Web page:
“Technology is changing the way we do business, and the way we do business means that our communications system must change with it. It’s time to be ahead of the curve!” Dallas Business Information Services Division Head, Senior Network Engineer Jim Kearney, tells IT Pro.
And that’s exactly what this is about, just like it was not possible to tap into the telephone lines or call back when they could not talk with other people. But with VoIP, it’s the same thing, just like how today’s PCs and iPhones don’t actually make telephone calls, but they do wireless data transfers. And all of that is part of this massive effort to upgrade the telecommunications sector, which is also part of the reason why Dallas Business Information Services (DBIS) is investing billions of dollars to upgrade its infrastructure to accommodate this emerging technology.
IP Telephony and VoIP
In the end, the need for IP telephony and networked communications has not changed, so it would be pointless to try and use the same techniques to do business that will not allow you to connect and transact with others on the other side. Theoretically, if you can tap into a phone line, you can use a VoIP telephone system to make a call to someone on the other side of the world, which would be a great advantage in international trade and commerce.
So, as soon as VoIP was developed in the last ten years, the question was how we would be able to tap into it? There are so many answers to this question, but one of the most promising ones is the possibility of installing IP telephony onto a public exchange, or the main telephone exchange.
As mentioned above, a public telephone exchange can only be connected by means of a pinging mechanism, which can then be tapped by tapping your phone. So, what if you’re in a foreign country and need to make a phone call, and at the same time you also need to tap into that phone to tell the person on the other end of the line that you can hear them? The answer is simple, the VoIP system must be a part of the telephone exchange. If you can tap into the exchange, then you have tapped into a public system.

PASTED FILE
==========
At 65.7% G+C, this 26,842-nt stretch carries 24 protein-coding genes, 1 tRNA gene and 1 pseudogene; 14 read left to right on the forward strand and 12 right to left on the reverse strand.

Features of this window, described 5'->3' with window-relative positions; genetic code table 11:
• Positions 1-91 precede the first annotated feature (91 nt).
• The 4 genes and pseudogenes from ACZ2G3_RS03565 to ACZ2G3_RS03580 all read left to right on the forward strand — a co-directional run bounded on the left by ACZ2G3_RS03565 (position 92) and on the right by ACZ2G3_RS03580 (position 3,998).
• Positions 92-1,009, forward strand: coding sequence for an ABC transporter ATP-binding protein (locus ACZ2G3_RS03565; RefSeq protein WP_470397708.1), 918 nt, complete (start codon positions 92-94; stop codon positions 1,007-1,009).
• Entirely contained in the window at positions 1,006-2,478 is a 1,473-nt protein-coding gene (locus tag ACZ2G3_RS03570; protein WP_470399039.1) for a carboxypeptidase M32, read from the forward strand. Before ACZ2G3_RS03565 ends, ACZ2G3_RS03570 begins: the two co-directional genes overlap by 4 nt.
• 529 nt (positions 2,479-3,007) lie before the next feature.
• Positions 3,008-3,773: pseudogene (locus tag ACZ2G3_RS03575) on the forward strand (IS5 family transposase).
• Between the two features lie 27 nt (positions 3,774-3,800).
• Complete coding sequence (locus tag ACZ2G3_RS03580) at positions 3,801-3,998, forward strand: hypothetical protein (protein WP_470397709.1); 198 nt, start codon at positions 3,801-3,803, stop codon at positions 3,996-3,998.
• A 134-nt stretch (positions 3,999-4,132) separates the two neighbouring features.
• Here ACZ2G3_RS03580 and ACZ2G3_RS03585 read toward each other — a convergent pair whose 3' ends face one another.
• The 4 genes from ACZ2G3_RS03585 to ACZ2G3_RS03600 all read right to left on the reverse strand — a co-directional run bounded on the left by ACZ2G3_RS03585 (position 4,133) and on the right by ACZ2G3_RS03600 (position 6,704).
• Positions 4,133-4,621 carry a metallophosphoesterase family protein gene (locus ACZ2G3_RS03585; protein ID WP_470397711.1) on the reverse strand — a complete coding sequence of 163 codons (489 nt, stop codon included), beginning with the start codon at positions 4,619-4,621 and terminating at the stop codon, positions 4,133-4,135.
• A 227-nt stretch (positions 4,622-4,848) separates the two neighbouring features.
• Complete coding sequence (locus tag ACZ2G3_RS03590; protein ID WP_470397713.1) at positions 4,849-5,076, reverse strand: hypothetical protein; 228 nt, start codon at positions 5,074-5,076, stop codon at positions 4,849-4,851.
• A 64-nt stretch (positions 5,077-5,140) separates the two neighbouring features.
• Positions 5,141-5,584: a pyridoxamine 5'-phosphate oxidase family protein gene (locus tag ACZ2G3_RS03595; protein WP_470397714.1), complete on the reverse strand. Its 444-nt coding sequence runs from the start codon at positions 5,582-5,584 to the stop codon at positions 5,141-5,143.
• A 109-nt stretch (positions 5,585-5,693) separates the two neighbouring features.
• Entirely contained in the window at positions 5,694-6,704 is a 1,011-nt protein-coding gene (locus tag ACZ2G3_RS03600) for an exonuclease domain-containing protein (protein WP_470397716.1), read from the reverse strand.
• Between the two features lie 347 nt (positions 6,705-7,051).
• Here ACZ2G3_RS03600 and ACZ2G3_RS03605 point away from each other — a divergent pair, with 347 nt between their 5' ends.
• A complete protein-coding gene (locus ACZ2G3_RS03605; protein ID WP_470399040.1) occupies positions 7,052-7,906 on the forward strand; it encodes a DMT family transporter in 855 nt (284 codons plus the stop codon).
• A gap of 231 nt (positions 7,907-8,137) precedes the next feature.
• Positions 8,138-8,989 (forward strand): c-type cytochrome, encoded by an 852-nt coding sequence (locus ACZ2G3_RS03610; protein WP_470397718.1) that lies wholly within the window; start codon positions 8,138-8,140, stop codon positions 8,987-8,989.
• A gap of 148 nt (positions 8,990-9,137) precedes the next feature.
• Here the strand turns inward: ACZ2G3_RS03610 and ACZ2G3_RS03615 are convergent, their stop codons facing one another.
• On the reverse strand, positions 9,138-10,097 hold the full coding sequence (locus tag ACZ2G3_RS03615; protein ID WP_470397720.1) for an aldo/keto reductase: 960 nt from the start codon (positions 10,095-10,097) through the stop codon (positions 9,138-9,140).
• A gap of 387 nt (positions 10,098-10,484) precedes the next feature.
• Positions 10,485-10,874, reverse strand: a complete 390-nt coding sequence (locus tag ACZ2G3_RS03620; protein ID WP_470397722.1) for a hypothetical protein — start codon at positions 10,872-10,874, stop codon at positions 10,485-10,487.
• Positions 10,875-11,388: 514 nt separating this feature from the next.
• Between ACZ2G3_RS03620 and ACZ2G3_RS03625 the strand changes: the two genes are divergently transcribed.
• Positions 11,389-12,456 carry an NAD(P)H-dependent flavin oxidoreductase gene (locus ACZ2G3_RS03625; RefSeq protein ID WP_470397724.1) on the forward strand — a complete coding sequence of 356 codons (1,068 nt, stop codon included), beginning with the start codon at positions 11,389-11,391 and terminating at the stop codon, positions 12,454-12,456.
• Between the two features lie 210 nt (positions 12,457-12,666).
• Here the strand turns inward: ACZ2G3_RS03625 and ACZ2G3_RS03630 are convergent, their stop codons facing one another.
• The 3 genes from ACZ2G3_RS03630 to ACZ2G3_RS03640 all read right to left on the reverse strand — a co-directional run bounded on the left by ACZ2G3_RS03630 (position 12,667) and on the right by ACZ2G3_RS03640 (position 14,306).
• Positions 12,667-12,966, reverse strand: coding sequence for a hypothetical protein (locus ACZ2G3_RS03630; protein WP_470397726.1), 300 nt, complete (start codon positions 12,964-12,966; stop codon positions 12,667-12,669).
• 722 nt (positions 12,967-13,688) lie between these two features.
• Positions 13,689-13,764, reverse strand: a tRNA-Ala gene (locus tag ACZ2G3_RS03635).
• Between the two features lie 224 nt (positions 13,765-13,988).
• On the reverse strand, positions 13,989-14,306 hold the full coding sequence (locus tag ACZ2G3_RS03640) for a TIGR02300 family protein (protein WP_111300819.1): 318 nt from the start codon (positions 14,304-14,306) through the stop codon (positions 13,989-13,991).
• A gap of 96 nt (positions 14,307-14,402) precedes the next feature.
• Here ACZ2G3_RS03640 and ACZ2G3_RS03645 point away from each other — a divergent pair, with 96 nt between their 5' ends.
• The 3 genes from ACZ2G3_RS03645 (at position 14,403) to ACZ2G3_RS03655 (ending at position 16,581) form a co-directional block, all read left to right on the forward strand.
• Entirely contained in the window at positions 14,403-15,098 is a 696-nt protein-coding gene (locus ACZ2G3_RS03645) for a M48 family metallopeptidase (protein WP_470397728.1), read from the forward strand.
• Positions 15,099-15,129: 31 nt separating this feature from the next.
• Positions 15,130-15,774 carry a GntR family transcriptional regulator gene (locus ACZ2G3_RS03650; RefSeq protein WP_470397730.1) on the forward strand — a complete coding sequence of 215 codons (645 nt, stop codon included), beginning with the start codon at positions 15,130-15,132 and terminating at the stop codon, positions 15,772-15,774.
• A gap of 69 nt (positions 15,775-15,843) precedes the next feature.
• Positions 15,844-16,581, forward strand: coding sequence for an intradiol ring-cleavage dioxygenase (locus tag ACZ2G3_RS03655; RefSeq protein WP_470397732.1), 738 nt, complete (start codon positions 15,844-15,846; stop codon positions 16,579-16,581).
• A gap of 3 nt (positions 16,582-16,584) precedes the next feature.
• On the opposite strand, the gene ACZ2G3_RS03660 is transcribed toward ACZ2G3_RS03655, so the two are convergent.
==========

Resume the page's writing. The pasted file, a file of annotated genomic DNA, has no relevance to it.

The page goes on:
One way to accomplish this is by installing a dedicated VoIP phone line in the exchange itself, which would allow you to tap into the phone of the person on the other side of the world. A paid SIM card, or even a static IP phone, should do it.
Another answer would be to hook the phone of the person on the other side of the exchange to a parallel line at the Dallas Business Information Services (DBIS) facility, where they could receive incoming calls and make outgoing calls, but not initiate calls. This is also part of the idea of extending the existing telephone network to include VoIP technologies.
An alternative solution to the question of how we can tap into a telephone exchange with VoIP would be to extend the telephone network out to a point where the pinging mechanism and the pinging facility for the telephone exchange are located in the same building. At that point, they would need to be linked up via a private telephone link, but with the same system that is used for international connections.
Another aspect that needs to be understood in relation to this matter is networking. Networking is not just a physical concept, it’s also an ethical concept. Business telecommunications should be carried out within established protocols and specifications, so that there will be no disconnection when there are technological glitches, issues, or changes.
Well, there is no doubt that Dallas Business Information Services (DBIS) has been studying these matters closely. One of the features that they’ve implemented at DBIS is the Enterprise Collaboration Services (ECS). ECS is the second largest feature deployment across the Dallas Area Information Services (DAIS) Network, and thus it’s important that any new technology is compatible with the work of DABIS. Also, note that the telephone exchange and other telecom facilities are a public resource, so any investments made into the telecommunication network must be viewed in this perspective. For this reason, not only does DABIS invest money in public telecommunication facilities, but also in the operational aspects of their business communications systems, including the way they transmit their information.